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Boston Dynamics' AlphaDog Quadruped Robot Prototype on Video

Boston Dynamics has just released some absolutely incredible video of their huge new quadruped robot, AlphaDog

2 min read
Boston Dynamics' AlphaDog Quadruped Robot Prototype on Video

Looks like one those Boston Dynamics prototype videos that we were treated to on Tuesday here at the IEEE International Conference on Intelligent Robots and Systems has been approved for public release by DARPA. It shows Boston Dynamics' gigantic new quadruped, which is apparently not called "BullDog" as we were told a few days ago. Instead, the official name is now "AlphaDog," but it may as well be "HugeAndAwesomeDog." Seriously, check this beast out, and and make sure to listen very, very closely:

Impressive. Oh, and if you were listening, you may have noticed that AlphaDog does not sound like a swarm of killer zombie bees. Amazing!

A couple notes on the video: Those weights that AlphaDog is carrying in a few of the clips weigh a total of 400 pounds (180 kilograms), and the robot will be able to carry that load up to 20 miles (30 kilometers) over the course of 24 hours without having to refuel. At the end of the running demo (just after the 45 second mark), the robot collapses into the safety frame like that simply because it ran out of room, not because of any kind of mechanical problem. And notice how two people pushing as hard as they can don't phase AlphaDog in the least, and in the event that it does tip over for some reason, it has no trouble self-righting, which is a useful new feature.

As cool as BigDog was (and is), its relatively limited payload, range, and awful noise kept it from being a realistically deployable system. AlphaDog, on the other hand, looks like it's getting very close to something that we could see out in the field, using GPS navigation and computer vision to follow soldiers while carrying their gear over any kind of terrain. Boston Dynamics' schedule has the first walk-out of AlphaDog taking place sometime in 2012, when DARPA and the U.S. Marines will begin to put the robot to the test for real.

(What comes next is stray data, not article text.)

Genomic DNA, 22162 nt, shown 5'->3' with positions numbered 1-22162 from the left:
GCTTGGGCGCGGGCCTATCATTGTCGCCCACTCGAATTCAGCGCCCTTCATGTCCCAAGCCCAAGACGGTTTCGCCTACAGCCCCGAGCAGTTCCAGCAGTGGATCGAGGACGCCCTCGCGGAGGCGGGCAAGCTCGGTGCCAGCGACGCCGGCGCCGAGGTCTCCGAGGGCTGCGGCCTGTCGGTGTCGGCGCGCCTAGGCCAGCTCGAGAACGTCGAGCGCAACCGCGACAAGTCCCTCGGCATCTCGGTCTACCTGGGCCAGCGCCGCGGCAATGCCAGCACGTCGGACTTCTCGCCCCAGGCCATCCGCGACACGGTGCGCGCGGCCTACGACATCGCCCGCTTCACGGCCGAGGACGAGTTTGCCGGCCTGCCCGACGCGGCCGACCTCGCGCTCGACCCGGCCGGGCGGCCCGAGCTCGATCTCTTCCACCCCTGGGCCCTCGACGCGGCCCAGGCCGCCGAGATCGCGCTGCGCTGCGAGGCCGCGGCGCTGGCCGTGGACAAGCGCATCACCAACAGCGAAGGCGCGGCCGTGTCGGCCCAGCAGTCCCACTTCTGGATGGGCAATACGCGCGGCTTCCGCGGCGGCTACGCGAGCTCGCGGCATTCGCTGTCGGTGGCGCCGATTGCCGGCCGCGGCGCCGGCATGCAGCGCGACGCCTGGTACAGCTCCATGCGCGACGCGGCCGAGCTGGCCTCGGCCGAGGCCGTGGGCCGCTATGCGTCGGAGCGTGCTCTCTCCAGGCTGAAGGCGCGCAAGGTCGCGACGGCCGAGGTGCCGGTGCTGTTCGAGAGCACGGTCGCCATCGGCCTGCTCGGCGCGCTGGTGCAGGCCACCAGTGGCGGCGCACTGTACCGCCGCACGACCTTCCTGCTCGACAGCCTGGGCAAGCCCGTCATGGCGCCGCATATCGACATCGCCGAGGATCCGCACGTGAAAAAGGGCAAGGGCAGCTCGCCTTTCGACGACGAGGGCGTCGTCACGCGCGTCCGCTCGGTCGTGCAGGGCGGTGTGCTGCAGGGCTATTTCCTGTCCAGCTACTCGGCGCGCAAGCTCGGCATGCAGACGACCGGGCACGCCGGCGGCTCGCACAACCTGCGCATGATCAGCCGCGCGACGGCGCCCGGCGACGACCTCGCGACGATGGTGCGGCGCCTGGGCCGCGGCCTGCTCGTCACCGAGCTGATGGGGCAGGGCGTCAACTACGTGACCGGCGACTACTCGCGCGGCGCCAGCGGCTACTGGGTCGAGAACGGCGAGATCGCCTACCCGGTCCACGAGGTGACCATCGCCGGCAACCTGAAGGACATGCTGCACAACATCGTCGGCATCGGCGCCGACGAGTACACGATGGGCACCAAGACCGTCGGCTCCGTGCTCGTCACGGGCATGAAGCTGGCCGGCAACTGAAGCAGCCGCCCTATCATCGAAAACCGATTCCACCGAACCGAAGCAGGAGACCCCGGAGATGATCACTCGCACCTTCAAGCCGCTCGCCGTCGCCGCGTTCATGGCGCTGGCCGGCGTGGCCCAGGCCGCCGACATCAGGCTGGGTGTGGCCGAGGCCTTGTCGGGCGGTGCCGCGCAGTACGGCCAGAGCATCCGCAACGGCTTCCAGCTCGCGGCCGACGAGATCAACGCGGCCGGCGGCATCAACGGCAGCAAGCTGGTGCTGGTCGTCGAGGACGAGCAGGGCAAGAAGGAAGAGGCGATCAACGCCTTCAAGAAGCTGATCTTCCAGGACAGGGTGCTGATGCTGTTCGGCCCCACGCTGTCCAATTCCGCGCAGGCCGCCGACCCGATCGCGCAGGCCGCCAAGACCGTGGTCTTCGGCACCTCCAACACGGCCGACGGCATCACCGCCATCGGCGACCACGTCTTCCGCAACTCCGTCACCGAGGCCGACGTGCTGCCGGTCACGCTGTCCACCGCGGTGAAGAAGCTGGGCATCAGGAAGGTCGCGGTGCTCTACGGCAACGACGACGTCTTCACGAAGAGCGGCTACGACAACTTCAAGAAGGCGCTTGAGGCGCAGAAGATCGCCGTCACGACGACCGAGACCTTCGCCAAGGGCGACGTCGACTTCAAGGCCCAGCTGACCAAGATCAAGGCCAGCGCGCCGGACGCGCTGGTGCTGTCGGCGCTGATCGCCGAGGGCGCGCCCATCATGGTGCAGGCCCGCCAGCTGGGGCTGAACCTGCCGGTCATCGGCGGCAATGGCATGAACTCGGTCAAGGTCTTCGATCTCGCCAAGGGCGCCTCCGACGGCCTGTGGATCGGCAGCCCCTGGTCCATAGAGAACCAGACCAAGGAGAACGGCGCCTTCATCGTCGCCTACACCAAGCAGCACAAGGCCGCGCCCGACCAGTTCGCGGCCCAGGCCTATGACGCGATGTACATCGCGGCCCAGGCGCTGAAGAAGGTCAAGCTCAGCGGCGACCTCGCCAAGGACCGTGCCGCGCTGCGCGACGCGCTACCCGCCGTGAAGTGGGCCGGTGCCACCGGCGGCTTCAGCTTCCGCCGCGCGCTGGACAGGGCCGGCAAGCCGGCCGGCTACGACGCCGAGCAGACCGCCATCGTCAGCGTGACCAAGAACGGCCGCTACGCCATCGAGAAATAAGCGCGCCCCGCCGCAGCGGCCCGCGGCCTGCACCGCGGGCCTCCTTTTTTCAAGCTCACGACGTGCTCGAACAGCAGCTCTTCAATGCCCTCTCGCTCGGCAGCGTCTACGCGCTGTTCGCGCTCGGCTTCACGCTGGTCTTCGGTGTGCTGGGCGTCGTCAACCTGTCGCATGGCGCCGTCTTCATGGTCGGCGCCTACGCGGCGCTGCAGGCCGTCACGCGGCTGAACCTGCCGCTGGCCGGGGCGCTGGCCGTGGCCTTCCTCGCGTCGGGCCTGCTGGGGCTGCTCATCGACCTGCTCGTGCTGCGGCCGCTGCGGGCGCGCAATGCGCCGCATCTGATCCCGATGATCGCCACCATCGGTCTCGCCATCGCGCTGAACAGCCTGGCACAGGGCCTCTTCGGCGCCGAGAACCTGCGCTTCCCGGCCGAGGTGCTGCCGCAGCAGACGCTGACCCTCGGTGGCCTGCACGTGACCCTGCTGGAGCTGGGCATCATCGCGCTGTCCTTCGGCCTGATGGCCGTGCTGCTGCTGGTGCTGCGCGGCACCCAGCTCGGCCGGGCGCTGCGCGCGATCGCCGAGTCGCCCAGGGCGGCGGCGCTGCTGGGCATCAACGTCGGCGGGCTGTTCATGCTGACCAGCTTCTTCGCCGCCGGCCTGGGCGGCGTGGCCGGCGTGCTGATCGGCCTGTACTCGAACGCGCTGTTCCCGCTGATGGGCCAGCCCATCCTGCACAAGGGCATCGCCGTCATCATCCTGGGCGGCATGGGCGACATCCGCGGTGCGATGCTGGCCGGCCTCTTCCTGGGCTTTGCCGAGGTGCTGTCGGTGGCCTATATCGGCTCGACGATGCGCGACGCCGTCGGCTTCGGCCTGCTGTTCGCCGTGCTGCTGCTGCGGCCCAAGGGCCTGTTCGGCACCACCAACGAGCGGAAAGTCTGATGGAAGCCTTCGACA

[ Boston Dynamics LS3 AlphaDog ]

The Conversation (0)

How Robots Can Help Us Act and Feel Younger

Toyota’s Gill Pratt on enhancing independence in old age

10 min read
An illustration of a woman making a salad with robotic arms around her holding vegetables and other salad ingredients.
Dan Page
Blue

By 2050, the global population aged 65 or more will be nearly double what it is today. The number of people over the age of 80 will triple, approaching half a billion. Supporting an aging population is a worldwide concern, but this demographic shift is especially pronounced in Japan, where more than a third of Japanese will be 65 or older by midcentury.

Toyota Research Institute (TRI), which was established by Toyota Motor Corp. in 2015 to explore autonomous cars, robotics, and “human amplification technologies,” has also been focusing a significant portion of its research on ways to help older people maintain their health, happiness, and independence as long as possible. While an important goal in itself, improving self-sufficiency for the elderly also reduces the amount of support they need from society more broadly. And without technological help, sustaining this population in an effective and dignified manner will grow increasingly difficult—first in Japan, but globally soon after.

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